Low Self-Esteem, The Big Issue

Self esteem – the smaller it is the bigger the issue.

What we were told as a child, usually sticks around with us into adulthood and affects everything. Our education, how much money we make, the job or career we have, our choice of partner, our health and attitudes to sport, even where we live and who we choose as friends.

I will come back to this topic quite frequently as there is so much to learn as you learn about self-esteem, and how to not just boost it but to have it authentic and at a healthy level.

Try this little exercise tomorrow morning. Notice what you think or what you say when you look at yourself in the mirror first thing in the morning.

It’s a powerful exercise. How long do you look at your image? Do you poke and prod your face, spotting the imperfections? Do you have a mirror at face height or is it full length. Now what do you say when you see your own nakedness?

My guess is it’s not too complimentary, and you’re probably instinctively thinking the sooner you can get yourself away from your own reflection, the better.

How often do you tell yourself you are beautiful?

Would you tell yourself you are beautiful for a free meal?

Look what happened when a restaurant in Brazil carried out a little experiment on female empowerment.

Click here for the link.

article by Neha Prakash

They say there’s no such thing as a free meal but, if you’re beautiful, you can eat for free at this Brazilian chain of fast food restaurants.It may sound like an offensive concept at first, but it’s actually quite the opposite. The restaurant Spoleto told every female customer she didn’t have to pay for her meal as long as she could affirmatively answer the question, “Are you beautiful?”The customers were handed mirrors by cashiers who hoped every woman would admit to her beauty — serving as a self-esteem booster for the day. The gimmick was the restaurant’s way of celebrating International Women’s Day on March 8, but the ad that accompanied it was only recently posted toYouTube.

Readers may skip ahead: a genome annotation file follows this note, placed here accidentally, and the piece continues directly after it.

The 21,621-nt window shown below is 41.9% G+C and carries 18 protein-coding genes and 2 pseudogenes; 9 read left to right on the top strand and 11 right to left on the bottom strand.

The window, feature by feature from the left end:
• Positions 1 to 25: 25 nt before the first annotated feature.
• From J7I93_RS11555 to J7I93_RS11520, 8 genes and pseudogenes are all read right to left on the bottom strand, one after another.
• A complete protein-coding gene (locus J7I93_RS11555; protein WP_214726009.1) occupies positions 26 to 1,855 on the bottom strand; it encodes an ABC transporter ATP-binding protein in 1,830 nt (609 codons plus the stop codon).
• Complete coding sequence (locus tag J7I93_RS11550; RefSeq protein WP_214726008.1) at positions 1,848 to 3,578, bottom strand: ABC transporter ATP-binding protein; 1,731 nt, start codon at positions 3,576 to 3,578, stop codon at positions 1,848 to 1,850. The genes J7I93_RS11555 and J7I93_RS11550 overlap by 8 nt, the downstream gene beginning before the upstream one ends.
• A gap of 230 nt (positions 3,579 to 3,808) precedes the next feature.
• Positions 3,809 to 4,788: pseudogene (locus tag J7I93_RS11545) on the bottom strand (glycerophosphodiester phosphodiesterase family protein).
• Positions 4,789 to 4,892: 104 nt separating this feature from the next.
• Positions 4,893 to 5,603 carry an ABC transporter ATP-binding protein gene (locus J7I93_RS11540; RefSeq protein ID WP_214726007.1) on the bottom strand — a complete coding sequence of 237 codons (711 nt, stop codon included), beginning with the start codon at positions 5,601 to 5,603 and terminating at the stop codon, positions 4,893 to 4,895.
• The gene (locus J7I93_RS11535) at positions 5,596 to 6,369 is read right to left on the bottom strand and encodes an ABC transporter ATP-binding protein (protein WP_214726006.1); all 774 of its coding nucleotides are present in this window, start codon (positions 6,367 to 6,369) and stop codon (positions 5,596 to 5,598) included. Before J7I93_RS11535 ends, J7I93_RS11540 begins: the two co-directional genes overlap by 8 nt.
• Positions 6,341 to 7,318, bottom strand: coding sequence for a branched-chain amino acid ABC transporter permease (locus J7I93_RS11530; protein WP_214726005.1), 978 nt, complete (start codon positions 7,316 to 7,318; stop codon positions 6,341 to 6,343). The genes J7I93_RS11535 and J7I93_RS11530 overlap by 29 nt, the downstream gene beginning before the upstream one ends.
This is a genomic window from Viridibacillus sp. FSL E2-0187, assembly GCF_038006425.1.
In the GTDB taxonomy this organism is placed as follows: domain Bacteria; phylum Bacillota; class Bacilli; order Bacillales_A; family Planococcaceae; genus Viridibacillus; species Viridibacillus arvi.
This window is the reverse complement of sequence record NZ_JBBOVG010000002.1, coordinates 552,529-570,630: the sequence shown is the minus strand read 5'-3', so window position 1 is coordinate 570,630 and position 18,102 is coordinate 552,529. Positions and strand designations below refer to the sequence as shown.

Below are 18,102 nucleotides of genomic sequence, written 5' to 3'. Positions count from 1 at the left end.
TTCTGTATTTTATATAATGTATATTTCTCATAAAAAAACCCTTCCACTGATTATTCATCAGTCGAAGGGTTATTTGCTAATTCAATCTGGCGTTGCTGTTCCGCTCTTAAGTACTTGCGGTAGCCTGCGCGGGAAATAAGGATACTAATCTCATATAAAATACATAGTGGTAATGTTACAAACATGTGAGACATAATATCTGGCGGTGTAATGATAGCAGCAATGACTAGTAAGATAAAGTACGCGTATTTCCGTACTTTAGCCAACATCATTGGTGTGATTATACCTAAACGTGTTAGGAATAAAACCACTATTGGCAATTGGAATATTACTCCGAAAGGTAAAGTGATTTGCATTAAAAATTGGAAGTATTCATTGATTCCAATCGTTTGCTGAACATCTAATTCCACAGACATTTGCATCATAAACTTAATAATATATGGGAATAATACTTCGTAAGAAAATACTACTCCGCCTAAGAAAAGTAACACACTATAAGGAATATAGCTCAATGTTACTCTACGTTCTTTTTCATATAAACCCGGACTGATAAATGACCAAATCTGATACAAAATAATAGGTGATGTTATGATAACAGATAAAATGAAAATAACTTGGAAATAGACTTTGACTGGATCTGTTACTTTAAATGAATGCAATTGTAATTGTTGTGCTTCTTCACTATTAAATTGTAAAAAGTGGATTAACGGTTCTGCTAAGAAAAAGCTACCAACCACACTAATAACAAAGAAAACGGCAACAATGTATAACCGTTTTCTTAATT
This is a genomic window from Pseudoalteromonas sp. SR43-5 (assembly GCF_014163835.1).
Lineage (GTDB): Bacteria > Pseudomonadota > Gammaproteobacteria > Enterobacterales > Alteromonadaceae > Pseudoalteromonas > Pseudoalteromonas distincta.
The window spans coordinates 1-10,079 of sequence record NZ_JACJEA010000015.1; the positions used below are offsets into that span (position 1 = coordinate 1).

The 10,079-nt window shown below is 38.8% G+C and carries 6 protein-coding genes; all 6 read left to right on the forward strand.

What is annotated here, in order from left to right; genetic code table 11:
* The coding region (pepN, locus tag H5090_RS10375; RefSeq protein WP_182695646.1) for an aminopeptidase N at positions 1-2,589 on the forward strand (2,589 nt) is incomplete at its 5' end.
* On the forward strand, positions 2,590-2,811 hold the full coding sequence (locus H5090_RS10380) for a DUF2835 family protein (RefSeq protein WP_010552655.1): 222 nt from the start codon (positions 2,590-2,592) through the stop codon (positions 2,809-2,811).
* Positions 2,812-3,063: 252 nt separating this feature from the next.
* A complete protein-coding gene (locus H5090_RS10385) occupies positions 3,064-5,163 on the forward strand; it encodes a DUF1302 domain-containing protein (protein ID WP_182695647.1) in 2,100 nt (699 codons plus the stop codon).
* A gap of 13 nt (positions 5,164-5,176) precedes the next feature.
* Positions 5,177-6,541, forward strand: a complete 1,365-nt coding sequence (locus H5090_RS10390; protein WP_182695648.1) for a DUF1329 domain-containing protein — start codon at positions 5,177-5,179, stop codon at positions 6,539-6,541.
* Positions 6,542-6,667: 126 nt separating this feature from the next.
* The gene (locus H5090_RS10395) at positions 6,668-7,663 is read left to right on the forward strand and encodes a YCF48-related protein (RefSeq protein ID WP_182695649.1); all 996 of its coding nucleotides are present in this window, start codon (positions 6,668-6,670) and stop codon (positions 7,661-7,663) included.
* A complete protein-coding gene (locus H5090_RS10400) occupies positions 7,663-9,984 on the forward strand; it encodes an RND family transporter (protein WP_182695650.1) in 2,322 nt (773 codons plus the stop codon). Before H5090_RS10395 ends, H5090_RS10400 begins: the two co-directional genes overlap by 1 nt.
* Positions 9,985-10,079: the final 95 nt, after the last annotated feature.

The restaurant’s experiment is part of a recent trend of businesses engaging with female empowerment as a form of advertising. In April, Dove released a “Real Beauty” campaign that asked women to describe themselves to a forensic artist who sketched them. The women then compared the sketches with those inspired by other people’s descriptions of them. The inspiring ad blew up on the Internet, becoming the most watched ad ever.

It seems Spoleto was hoping to take a page out of Dove’s book. But it’s not fully evident if the restaurant’s viral ad had the same uplifting results. The restaurant reported that throughout the day 500 women confessed their beauty and ate for free (with a 35% increase in sales, according to Fast Company), but the blog Eater did suggest that, since the restaurant has 200 locations, 500 is a somewhat low total number.

The campaign is also leaving a bad taste in people’s mouths for focusing solely on external beauty. After all, these women were apparently using their looks to cash in free stuff.


What do you think about the recent trend in female-empowerment-focused advertising? Share your thoughts in the comments below.




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